Elon Musk tried to sell Tesla to Apple
Over the years, speculations on Apple (NASDAQ: AAPL) to acquire You’re here (NASDAQ: TSLA) periodically swirled. Perhaps the most notable example was when reports surfaced in 2014 that Tesla CEO Elon Musk had met with Apple’s chief mergers and acquisitions (M&A) Adrian Perica. It was also when Apple launched Project Titan, its electric vehicle program that saw renewed investor interest following a recent Reuters report that the Mac maker is aiming for a launch by 2024 or 2025.
It turns out that Musk did try to set up a sale to Apple, but that was much more recently.
Tim Cook “refused to take the meeting”
The source of the information this time is not a speculative media report, but rather Musk himself. The eccentric billionaire shared the anecdote directly on social media, saying he tried to contact Apple CEO Tim Cook as Tesla struggled to speed up production of the Model 3. Musk has always described this period as “production hell” as Tesla entered the mainstream segment of the automotive market.
During the darker days of the Model 3 program, I reached out to Tim Cook to discuss the possibility of Apple acquiring Tesla (for 1/10 of our current value). He refused to participate in the meeting.
– Elon Musk (@elonmusk) December 22, 2020
For context, Tesla began production of the Model 3 in mid-2017, but faced a plethora of operational challenges related to manufacturing and deliveries. By the end of 2018, the electric car maker had solved many production issues, but then went into “delivery logistics hell,” according to Musk. This awkward final stage lasted until around mid-2019.
It is very likely that the “darkest days” Musk refers to were between mid-2017 and the end of 2018, when Tesla’s notoriously volatile stocks were trading mostly within a range. For a year and a half, the company’s market cap has fluctuated around $ 60 billion, or about 1 / 10th of Tesla’s current market cap, which stands at over $ 600 billion.
The revelation comes after Musk revealed last month that Tesla made “about a month” after bankruptcy during the Model 3 ramp. The story also recalls when Musk attempted to sell Tesla to Alphabet Google subsidiary in 2013 as the company tried to ramp up Model S production, as Musk is a personal friend of Google co-founders Larry Page and Sergey Brin.
In an odd parallel, Tesla’s market cap was only $ 6 billion at that time – about 1 / 10th of Tesla’s valuation during the Apple episode. This is twice that Musk sought a buyout during tough times, was able to survive, and then saw Tesla’s valuation soar. Don’t expect this to happen again, because another ten-fold jump from here would equate to a market cap of $ 6 trillion.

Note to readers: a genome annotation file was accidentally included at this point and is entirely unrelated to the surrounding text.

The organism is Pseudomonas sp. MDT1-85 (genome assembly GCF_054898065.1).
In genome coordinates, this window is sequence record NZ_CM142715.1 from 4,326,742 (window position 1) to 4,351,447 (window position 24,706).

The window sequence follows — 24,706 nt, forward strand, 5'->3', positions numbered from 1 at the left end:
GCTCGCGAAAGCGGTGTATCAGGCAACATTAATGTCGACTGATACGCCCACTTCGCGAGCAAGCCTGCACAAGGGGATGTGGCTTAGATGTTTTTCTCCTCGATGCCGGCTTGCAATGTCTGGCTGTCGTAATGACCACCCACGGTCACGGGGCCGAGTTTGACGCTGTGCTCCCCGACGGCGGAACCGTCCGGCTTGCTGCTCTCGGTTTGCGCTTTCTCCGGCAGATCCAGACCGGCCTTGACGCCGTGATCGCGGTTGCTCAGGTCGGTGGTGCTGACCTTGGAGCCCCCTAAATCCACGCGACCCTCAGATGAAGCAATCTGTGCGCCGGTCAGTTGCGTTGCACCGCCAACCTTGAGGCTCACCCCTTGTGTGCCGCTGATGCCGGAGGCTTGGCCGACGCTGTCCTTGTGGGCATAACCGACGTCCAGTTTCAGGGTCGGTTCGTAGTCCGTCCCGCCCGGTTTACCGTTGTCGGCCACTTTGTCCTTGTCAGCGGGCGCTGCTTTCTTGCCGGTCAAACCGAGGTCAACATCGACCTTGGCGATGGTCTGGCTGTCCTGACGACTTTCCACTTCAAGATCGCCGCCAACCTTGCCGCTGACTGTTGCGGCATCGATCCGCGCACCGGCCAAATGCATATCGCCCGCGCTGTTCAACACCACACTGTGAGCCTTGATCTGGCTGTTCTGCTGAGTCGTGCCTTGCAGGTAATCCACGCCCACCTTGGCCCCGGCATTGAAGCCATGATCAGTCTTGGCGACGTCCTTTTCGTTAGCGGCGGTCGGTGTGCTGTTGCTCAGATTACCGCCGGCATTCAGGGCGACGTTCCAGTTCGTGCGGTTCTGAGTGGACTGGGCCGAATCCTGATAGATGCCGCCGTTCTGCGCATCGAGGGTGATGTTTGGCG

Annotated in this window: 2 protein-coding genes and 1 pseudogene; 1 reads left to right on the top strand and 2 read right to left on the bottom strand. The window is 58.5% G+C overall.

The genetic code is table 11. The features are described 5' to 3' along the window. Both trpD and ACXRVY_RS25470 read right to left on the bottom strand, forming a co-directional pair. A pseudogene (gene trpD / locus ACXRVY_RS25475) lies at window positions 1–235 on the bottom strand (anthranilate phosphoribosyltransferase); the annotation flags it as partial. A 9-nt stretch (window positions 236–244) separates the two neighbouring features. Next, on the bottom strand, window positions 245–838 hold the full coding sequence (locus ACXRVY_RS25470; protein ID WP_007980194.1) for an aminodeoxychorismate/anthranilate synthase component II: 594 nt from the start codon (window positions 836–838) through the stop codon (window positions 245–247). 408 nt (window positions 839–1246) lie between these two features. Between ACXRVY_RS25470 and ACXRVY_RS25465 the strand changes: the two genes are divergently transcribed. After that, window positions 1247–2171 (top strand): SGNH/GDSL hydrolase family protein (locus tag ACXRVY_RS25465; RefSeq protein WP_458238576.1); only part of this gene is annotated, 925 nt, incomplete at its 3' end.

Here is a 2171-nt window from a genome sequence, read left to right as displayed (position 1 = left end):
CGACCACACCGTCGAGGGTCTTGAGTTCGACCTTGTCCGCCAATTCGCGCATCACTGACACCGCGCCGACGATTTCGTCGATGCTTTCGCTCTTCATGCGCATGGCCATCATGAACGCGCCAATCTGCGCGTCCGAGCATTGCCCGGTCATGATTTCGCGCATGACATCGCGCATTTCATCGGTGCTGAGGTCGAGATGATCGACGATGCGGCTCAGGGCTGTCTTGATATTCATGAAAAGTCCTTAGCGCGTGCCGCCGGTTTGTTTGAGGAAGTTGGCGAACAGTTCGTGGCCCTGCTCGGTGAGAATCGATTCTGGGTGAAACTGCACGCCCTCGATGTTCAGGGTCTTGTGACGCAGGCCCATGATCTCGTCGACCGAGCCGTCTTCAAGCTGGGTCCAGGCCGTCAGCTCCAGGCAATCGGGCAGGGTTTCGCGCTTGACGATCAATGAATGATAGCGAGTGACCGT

Tesla was ultimately successful in ramping up Model 3 production and deliveries. (I omitted 2020 from this chart because the company is now aggregating Model 3 and Model Y metrics due to similarities in vehicle programs.)
As Apple continues the Titan project, manufacturing will be one of the biggest challenges. Many experts have long expected the tech giant to capitalize on its long-standing strategy of outsourcing production to contractors, although this practice is less common in the industry. automobile industry than in consumer electronics.
Too expensive then and now
Given Apple’s penchant for small acquisitions as opposed to large acquisitions, it’s no surprise that Cook isn’t interested in a $ 60 billion purchase. This would be 20 times larger than its biggest acquisition to date (Beats for $ 3 billion in 2014).
This is especially true when you recognize that Tesla was trading at a significant premium over mainstream automakers at the time, a valuation gap that has now reached comical proportions.
At the risk of stating the obvious, it is inconceivable that Apple even flirts with the idea of buying Tesla today for more than $ 600 billion. As fun as it is to imagine an Apple-Tesla merger, investors should probably let the chimera die.
This article represents the opinion of the author, who may disagree with the “official” recommendation position of a premium Motley Fool consulting service. We are motley! Challenging an investment thesis – even one of our own – helps us all to think critically about investing and make decisions that help us become smarter, happier, and richer.